Review Summary: Proof that flawless is not a synonym for perfect.
Despite the obvious wealth of talent and artistic integrity that lies beneath the surface, it's impossible to escape the fact that the popular music industry is often largely image-based. Dedicated though they may claim to be, half of Oasis' fanbase would disappear if the band weren't from Manchester, and the same is true of many mainstream artists' supporters in one way or another. That's why record labels employ people to style the people they represent; to some extent, producing pop music is a matter of appealing to demographics. The Jonas Brothers need to seem innocent, Britney needs to seem risqué, and so on. But possibly the best example of this phenomenon sits with whoever tailored John Vesely's image. Through the medium of music, his pseudonym Secondhand Serenade sounds like your typical nasal pop-punk frontman with more force behind his vocals and more going on in the accompanying music. You'd probably put your house on him being in his early 20s, and a fair amount on him being single and odd-looking. You'd certainly never guess that this melodramatic pop(-rock) singer-songwriter was 27 and divorced. Kids with fringes just don't relate to guys who are nearly 30, right?
So you have to wonder where all the material for A Twist In My Story
comes from, given his situation. If it's fabricated, then Vesely is a brilliant liar; the conviction behind his cross-faded vocals on Suppose imply a very real experience, as do most of the passionately delivered choruses on this record. Granted, the range of emotions and topics is hardly groundbreaking – girls, girls and more girls – but sometimes simplicity achieves more than depth, and this is one of those times. Sometimes those sentiments cross over into the clichéd musings of any random teenager, like the title-track, which is an exercise in unoriginal melodies, ineffective instrumentation and lyrical platitudes, but there are actually some real gems on offer, like Fall For You's So hold your breath, because tonight will be the night that I will fall for you, over again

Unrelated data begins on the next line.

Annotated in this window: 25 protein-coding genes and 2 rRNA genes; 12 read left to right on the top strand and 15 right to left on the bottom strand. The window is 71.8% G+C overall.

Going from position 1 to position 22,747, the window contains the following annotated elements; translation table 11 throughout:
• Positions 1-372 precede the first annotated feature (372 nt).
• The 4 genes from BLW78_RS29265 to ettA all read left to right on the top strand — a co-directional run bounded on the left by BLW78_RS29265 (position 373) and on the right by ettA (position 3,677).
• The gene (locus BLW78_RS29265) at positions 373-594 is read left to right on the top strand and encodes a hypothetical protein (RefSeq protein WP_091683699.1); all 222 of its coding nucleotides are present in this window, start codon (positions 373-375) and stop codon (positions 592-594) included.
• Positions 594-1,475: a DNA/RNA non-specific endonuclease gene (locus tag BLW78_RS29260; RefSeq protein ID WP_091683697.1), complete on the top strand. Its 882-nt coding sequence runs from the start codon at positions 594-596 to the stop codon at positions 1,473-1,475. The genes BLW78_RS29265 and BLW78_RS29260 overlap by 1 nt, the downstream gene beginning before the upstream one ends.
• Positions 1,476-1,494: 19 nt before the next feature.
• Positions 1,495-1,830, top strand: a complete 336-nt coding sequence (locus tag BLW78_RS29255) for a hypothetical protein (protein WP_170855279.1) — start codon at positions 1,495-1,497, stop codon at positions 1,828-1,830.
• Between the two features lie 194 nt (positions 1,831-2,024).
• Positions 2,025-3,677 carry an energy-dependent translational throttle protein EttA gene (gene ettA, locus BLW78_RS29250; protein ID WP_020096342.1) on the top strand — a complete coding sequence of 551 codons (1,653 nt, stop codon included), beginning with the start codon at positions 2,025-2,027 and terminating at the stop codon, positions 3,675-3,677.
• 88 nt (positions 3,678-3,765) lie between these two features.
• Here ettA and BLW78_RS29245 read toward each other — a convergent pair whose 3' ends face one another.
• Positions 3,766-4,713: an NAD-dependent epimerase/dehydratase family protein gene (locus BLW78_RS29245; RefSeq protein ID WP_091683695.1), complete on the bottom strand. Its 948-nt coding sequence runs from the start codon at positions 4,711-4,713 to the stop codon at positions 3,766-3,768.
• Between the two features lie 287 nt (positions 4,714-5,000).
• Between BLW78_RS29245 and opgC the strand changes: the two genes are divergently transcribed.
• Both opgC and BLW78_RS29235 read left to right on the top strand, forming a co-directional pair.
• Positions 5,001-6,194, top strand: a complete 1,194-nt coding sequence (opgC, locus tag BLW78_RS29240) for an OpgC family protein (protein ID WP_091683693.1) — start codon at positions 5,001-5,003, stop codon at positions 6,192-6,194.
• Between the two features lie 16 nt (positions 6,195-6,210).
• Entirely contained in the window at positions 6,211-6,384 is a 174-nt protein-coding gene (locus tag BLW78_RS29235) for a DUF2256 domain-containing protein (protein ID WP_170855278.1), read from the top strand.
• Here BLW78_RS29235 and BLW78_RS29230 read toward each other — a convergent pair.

. If you can't deal with simple and occasionally simplistic lyrics, you'll hate A Twist In My Story.
Thankfully, as long as some remnant (however small) of your 15-year-old self still survives, there's a good chance you'll find something heartwarming about Secondhand Serenade's second studio album; it sounds a hell of a lot like a more confident and slightly more poppy Dashboard Confessional, the latter quality not being in any way a bad thing. Tracks like Stranger showcase an ability to pen radio-friendly hits with enough power and subtle energy to warrant multiple plays, atop a permanently dramatic piano line and drums which, as is so often the case on this album, drive the chorus home brilliantly. The instrumentation on Twist is not overly complex, but it is very well composed – being the only member of the 'band', it's clear that Vesely is an impressive multi-instrumentalist and has a good grasp of how to write pop music. To add to that, the production is pristine but not so flawless as to ruin tracks by way of rounding every rough edge. The distant percussion in the background of Why is a good example of very subtly-executed nuance, and although it's by no means experimental or even brave, the record is better off for its small quirks.
Unfortunately, they are
small, and it makes it difficult to replay this album too frequently when there is so little originality and risk-taking. Tempos change and instrumentation changes and there are acoustic tracks and plugged-in numbers, but it still all maintains that faux-bedroom vibe you might know from Dusk And Summer, and it gets a little bit tiring. The tracks are good enough, but none of them (bar, perhaps, Fall For You) ever reach the heights that need to be hit when you're talking about recording something this derivative and populist; it's easy-listening, and angsty teens will find a hell of a lot to offer here; the melodies are sometimes fantastic and the guitars, though inoffensive, are pleasant and sometimes impressive. But that's not enough. Unless you find a special personal connection to some of these songs it's unlikely you'll ever fall in love with them because they don't force the issue enough. A Twist In My Story is a well-written album by a man who clearly knows what he's doing, but it's a record that's been released plenty of times before, and sometimes better.